An inspirational tale for the “ring of fire” solar eclipse! Composite image by April Elliott Kent.
One cold day in 1936 a stray tabby cat crept inside St. Augustine’s Cathedral in London, seeking food and warmth. Several times she was cast out. But eventually she prevailed, and went on to win hearts as the beloved church cat. Called Faith for her determination, she sat in the pulpit at Father Henry Ross’s feet as he preached, and cozied up to him by the fireside at night. Four years later, she gave birth to an adorable tuxedo kitten, dubbed Panda.
On September 6, 1940, Faith made it clear that she must go down to the basement. She was so insistent that Father Ross obliged. She carried Panda down there with her, curling up with him in a far corner. The rector was perplexed. Why was Faith so intent on hiding out in that dark, cold, dusty place?
The next day Ross left on a business trip, and over the following two nights there were heavy air raids in London. Upon his return, the rector was horrified to find St. Augustine’s a mass of twisted wreckage, with flames rising from the shattered timbers. He pushed his way past firemen warning him that the roof was likely to collapse any moment, and clambered over the debris toward the place where he thought the cats would be. Calling Faith, he heard a faint answering ‘Meow’. He dug through rubble and found her, dirty but unharmed, nursing Panda. She was ‘singing,’ said the rector, ‘such a song of praise and thanksgiving as I had never heard.’ With tears of relief, he spirited the cats to safety. Soon, the roof collapsed in a shower of sparks, burying the corner where they had been.
How did Faith know that disaster was imminent? Animals have uncanny instincts. And so do we, if we would only listen to them. As illustrated here, as well as in my recent essays for the Aries Full Moon and Virgo New Moon, dogs, horses and cats (as well as other creatures) can become our “familiars,” protecting us from harm, inspiring us to trust our instincts, and revealing to us the right path.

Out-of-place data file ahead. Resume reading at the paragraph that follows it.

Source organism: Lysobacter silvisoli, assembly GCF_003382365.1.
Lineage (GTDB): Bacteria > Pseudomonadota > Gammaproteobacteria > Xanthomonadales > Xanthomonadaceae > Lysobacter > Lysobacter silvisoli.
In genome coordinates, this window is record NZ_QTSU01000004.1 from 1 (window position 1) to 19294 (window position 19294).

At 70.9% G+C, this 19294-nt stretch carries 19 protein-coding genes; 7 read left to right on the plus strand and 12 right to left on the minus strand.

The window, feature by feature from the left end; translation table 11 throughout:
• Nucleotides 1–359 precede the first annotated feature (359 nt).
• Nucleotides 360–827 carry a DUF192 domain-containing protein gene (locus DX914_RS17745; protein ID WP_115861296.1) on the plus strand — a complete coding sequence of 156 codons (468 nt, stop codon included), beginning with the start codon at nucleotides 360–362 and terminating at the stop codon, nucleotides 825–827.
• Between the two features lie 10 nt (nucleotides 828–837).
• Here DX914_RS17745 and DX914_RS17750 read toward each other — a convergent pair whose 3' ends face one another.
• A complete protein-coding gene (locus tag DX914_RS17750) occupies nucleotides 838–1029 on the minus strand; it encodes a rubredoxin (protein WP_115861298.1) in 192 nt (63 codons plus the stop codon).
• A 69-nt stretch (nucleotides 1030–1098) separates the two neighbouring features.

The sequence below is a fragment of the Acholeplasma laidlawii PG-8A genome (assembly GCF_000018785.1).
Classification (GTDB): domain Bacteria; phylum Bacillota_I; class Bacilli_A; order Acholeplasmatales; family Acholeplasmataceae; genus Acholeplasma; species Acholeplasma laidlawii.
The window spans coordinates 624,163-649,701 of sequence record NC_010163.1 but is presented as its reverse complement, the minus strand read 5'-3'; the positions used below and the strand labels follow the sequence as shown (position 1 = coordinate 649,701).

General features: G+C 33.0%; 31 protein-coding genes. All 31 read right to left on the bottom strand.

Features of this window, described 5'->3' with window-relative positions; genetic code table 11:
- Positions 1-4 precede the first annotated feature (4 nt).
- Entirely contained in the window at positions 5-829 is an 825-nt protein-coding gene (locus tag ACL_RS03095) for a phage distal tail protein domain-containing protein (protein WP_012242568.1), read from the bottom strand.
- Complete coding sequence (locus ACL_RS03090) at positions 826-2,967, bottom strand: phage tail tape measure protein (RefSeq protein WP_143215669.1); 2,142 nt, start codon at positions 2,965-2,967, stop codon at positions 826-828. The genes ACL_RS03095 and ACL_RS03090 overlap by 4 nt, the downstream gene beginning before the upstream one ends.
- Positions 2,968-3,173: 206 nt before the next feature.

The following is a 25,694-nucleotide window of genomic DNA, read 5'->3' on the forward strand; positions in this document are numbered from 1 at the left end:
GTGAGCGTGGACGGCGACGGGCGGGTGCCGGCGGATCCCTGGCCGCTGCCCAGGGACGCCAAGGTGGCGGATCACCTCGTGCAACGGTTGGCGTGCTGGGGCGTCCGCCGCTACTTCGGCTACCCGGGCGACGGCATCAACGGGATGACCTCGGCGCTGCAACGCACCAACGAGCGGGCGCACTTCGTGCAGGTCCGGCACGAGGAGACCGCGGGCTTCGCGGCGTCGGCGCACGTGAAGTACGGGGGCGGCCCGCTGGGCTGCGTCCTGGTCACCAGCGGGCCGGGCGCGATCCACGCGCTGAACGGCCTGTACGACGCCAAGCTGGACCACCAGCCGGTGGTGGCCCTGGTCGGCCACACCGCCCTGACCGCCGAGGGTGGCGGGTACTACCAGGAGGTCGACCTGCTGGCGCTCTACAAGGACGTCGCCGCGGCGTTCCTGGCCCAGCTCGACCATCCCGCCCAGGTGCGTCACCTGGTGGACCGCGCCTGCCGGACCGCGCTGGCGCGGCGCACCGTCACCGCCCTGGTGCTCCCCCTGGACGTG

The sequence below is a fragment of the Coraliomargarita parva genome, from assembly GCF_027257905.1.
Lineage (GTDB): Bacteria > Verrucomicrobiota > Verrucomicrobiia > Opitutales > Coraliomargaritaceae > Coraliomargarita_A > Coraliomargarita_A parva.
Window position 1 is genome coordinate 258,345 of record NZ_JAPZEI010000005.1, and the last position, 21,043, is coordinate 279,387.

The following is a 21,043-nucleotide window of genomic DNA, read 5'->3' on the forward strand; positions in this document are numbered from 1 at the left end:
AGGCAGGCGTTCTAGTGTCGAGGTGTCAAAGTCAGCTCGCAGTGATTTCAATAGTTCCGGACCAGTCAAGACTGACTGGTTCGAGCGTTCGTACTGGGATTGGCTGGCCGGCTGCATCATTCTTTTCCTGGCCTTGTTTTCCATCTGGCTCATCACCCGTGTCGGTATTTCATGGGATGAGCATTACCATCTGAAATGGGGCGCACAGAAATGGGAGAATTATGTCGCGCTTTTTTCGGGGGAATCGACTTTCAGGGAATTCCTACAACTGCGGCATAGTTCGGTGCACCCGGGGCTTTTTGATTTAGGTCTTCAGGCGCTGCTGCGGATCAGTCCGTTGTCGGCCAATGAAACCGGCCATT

Trusting our instincts is advisable around the Libra New Moon (Oct. 14, 10:54 a.m. PT). Since Libra is all about relationships, and this is an eclipse (which can bring endings), releasing old patterns of relating will be a major theme. The “ring of fire” at this annular (partial) solar eclipse will be visible across the Americas as the Moon partially obliterates the Sun. Though not as powerful as a total solar eclipse, the instinctive Moon eclipsing the rational Sun nevertheless thrusts feelings and inner promptings into the spotlight.
This New Moon at 21 degrees Libra joins strategic Mercury, demanding careful decisions. But the Sun and Moon also straddle the Libra South Node, which can easily default to overthinking or indecisiveness. Air sign Libra craves fairness, especially in relationships, and is often willing to fight for it. But this eclipse also opposes tender, wounded Chiron in Aries and squares tough guy Pluto in Capricorn, recently turned direct and regaining his strength. Relations may be strained, and turning points are likely. If you should get caught in a power struggle, be clear about your needs and take space if necessary.
New Moons are usually good times to launch new things. But if you start something now, it may not turn out how you’d hoped. Still, if a strong instinct tells you to do it, then follow through. If not, it might be better to wait until eclipse season is over (after the Oct. 28 Taurus lunar eclipse). In the meantime, take your cue from brave little Faith, who certainly lived up to her name. Her stirring tale was written up in the newspaper, and she received a silver medal, inscribed: “For steadfast courage in the Battle of London, September 9th, 1940.” Aided by her devoted guardian, Father Ross, this plucky feline acted on instinct and saved her baby, as well as herself – inspiring a nation. Watch your animals for any unusual behavior near this eclipse. You never know when they may be trying to impart an important message to you.
Curious what the October eclipses have in store for you? Order eclipse expert April Elliott Kent’s illuminating Followed by a Moonshadow personalized report, and get an in-depth look!